The point is simply that stories change as time passes and new evidence surfaces. In the "Age of Instant Closure" we can expect new twists to the Baltimore narrative in the weeks and months ahead, as we saw with Ferguson and the Rolling Stone/UVA rape case.
It's hard for me to celebrate on Mother's Day. I feel the absence of my 23-year-old son, Sean Elijah Bell, who was killed on November 25, 2006. He was out celebrating at his own bachelor party with his friends in New York City. It was only a matter of a hours before his wedding, and I was so thrilled.
Like so many African American men before him in this country, Gray was guilty of nothing other than "walking while black." In his case, Baltimore's sordid history of racial and class oppression, combined with the war on drugs, made for a deadly combination.
The decision by Baltimore State's Attorney Marilyn Mosby to charge six officers for the death of Freddie Gray, while important, is not the end of the process toward justice. Rather, it is just the beginning step.
Our nation owes a great debt to the young persons and older adults who protested against acts of actual or perceived police misconduct in Baltimore, Maryland; Staten Island, New York; Tulsa, Oklahoma; Ferguson, Missouri; Cleveland, Ohio; North Charleston, South Carolina; and other cities around the country. They are the moral conscience of our nation.
Despite poetic mantras championing the American Dream and romanticized ideas of equality regarding race, gender and sexuality -- laws were not instituted to protect or factor morality.
Is there even any value in my pain, frustration or trying to use my voice? Is there any point in trying to engage my fellow American in dialogue that can bring about awareness? Should I even waste my breath trying to explain to you why Black people are sick and tired of being sick and tired?
The first day of May seemed to mark a turning point in the story of Freddie Gray, the Baltimore man who died of a severe spinal injury incurred while in police custody. His death set off a wave of protests that turned violent this past week.
In the past year or so, there has been a tendency for white people opposed to any outcry against police brutality and ongoing racial discrimination to invoke MLK's words about the content of character being the yardstick to judge a man instead of skin color.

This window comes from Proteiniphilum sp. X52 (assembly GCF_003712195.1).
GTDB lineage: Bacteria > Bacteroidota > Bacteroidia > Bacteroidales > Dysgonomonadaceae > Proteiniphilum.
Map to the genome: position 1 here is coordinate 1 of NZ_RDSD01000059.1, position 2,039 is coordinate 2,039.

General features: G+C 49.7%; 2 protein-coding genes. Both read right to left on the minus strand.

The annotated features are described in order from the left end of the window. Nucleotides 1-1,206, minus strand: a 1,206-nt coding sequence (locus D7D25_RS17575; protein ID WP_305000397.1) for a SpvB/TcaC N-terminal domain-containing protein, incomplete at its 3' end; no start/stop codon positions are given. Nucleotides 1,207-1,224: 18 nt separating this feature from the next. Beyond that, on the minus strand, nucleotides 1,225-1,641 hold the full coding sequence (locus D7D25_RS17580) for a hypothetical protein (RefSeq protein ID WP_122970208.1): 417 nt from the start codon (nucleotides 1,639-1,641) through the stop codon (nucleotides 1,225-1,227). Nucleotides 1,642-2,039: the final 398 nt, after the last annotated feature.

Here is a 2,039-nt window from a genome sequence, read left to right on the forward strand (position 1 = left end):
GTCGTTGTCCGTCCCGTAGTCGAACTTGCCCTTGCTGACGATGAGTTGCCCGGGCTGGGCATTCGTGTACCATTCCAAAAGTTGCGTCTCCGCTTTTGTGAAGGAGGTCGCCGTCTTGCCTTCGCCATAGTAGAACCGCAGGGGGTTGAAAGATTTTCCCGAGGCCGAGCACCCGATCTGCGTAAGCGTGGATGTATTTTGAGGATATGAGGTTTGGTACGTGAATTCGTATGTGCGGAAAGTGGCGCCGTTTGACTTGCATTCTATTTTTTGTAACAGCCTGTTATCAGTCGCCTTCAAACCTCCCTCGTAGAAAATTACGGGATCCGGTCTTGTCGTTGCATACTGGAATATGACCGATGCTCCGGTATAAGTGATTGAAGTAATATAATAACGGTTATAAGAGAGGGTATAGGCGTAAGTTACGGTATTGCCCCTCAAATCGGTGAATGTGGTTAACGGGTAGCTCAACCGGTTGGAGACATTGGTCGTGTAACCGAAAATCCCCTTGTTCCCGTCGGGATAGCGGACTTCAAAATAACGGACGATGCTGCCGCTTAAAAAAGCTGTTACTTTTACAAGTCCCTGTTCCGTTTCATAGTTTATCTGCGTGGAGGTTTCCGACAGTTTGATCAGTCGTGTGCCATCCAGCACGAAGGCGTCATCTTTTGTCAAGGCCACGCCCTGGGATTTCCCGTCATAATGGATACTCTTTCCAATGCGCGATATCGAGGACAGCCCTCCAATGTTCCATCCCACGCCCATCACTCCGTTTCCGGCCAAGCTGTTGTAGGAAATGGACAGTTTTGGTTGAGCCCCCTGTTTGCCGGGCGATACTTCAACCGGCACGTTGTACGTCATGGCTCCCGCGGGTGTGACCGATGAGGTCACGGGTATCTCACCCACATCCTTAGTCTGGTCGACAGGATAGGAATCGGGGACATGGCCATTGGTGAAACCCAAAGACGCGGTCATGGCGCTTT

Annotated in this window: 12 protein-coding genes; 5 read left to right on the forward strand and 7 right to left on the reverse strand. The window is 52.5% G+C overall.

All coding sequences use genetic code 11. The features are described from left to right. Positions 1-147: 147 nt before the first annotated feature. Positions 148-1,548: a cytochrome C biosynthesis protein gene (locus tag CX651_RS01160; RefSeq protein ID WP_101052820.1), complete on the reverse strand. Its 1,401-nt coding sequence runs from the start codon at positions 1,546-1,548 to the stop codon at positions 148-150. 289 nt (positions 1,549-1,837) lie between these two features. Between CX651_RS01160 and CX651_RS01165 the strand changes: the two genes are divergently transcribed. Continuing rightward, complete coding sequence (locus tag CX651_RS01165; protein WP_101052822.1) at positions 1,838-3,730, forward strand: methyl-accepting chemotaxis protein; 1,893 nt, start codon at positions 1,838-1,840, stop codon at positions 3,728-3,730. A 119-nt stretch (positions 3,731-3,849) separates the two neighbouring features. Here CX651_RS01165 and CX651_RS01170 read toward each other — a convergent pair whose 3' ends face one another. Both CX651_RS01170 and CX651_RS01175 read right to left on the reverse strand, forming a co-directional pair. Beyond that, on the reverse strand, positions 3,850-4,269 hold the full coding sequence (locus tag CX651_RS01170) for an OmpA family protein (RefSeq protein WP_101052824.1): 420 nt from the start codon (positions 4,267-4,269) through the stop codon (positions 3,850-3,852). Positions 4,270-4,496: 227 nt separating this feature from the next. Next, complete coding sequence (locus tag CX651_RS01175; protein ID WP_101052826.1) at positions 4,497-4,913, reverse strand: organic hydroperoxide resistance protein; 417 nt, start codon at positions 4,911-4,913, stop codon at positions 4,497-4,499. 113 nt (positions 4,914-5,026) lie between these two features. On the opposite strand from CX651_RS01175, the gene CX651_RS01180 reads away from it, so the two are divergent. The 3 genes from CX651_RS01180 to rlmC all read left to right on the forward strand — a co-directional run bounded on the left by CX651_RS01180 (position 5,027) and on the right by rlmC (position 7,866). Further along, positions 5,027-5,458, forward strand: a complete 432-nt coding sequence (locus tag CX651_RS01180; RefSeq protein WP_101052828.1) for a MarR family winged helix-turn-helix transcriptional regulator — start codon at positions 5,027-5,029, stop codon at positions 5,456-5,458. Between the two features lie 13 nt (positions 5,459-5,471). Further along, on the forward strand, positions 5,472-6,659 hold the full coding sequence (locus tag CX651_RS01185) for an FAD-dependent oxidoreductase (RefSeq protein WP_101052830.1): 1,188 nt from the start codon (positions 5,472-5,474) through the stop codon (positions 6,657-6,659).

It would be little surprise if poverty, inequality, injustice, and feelings of hopelessness were identified as the root causes of the current state of race relations in our communities. But rather than speculate or argue over the issue, let's have a national discussion, transparent and honest, led by the president himself.
How do we eliminate the bias against black skin which seems to be so inextricably linked to issues of discrimination that have a real impact on the progress of African-Americans? Economic investment, legal reform and improvements in education are certainly needed. But, I also believe that positive multicultural media is part of the solution.
I have wondered whether importing present technology -- ubiquitous cell phone cameras and social media -- to 1970 might have made a difference in fixing responsibility for the Kent State shootings.
During my childhood I was aware that I was different in color from the majority of people around me, but my father and mother emphasized brainpower, not color. Color was what you were, but not using your brain was a choice.
Freddie Gray's homicide was not an isolated incident; it was the tipping point. That said, the question now is how to honor this truth?
Unfortunately, police have a tendency to adopt a siege mentality, circling the wagons on every occasion of potential wrongdoing. Then they wonder why the public has a growing distrust of police departments, even as they defend the indefensible. Police must stop defending criminals in their midst if they hope to regain the public support they should so clearly have.